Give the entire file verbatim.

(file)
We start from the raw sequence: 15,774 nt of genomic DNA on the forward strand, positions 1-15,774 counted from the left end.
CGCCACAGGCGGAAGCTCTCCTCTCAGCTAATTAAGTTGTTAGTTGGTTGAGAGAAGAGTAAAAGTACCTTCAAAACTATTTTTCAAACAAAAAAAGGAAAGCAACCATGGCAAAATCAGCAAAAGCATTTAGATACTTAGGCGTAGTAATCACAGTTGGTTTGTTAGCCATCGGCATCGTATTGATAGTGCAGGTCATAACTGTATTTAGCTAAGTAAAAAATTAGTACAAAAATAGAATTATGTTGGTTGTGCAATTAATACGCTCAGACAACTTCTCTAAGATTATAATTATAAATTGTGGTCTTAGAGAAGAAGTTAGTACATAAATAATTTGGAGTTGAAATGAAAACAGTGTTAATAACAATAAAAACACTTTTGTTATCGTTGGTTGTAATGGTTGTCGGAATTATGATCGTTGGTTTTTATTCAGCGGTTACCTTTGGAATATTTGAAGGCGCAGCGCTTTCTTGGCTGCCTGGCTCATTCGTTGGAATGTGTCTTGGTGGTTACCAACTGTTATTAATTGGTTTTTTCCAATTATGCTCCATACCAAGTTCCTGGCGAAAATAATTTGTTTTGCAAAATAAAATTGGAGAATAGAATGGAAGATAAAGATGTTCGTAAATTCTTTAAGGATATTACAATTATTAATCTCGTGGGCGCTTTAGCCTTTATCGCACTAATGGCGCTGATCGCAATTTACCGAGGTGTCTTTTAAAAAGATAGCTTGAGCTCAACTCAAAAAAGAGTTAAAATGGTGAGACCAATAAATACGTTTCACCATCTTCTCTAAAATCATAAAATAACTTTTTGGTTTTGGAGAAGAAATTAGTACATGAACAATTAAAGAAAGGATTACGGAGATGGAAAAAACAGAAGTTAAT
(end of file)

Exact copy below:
We start from the raw sequence: 15,774 nt of genomic DNA on the forward strand, positions 1-15,774 counted from the left end.
CGCCACAGGCGGAAGCTCTCCTCTCAGCTAATTAAGTTGTTAGTTGGTTGAGAGAAGAGTAAAAGTACCTTCAAAACTATTTTTCAAACAAAAAAAGGAAAGCAACCATGGCAAAATCAGCAAAAGCATTTAGATACTTAGGCGTAGTAATCACAGTTGGTTTGTTAGCCATCGGCATCGTATTGATAGTGCAGGTCATAACTGTATTTAGCTAAGTAAAAAATTAGTACAAAAATAGAATTATGTTGGTTGTGCAATTAATACGCTCAGACAACTTCTCTAAGATTATAATTATAAATTGTGGTCTTAGAGAAGAAGTTAGTACATAAATAATTTGGAGTTGAAATGAAAACAGTGTTAATAACAATAAAAACACTTTTGTTATCGTTGGTTGTAATGGTTGTCGGAATTATGATCGTTGGTTTTTATTCAGCGGTTACCTTTGGAATATTTGAAGGCGCAGCGCTTTCTTGGCTGCCTGGCTCATTCGTTGGAATGTGTCTTGGTGGTTACCAACTGTTATTAATTGGTTTTTTCCAATTATGCTCCATACCAAGTTCCTGGCGAAAATAATTTGTTTTGCAAAATAAAATTGGAGAATAGAATGGAAGATAAAGATGTTCGTAAATTCTTTAAGGATATTACAATTATTAATCTCGTGGGCGCTTTAGCCTTTATCGCACTAATGGCGCTGATCGCAATTTACCGAGGTGTCTTTTAAAAAGATAGCTTGAGCTCAACTCAAAAAAGAGTTAAAATGGTGAGACCAATAAATACGTTTCACCATCTTCTCTAAAATCATAAAATAACTTTTTGGTTTTGGAGAAGAAATTAGTACATGAACAATTAAAGAAAGGATTACGGAGATGGAAAAAACAGAAGTTAAT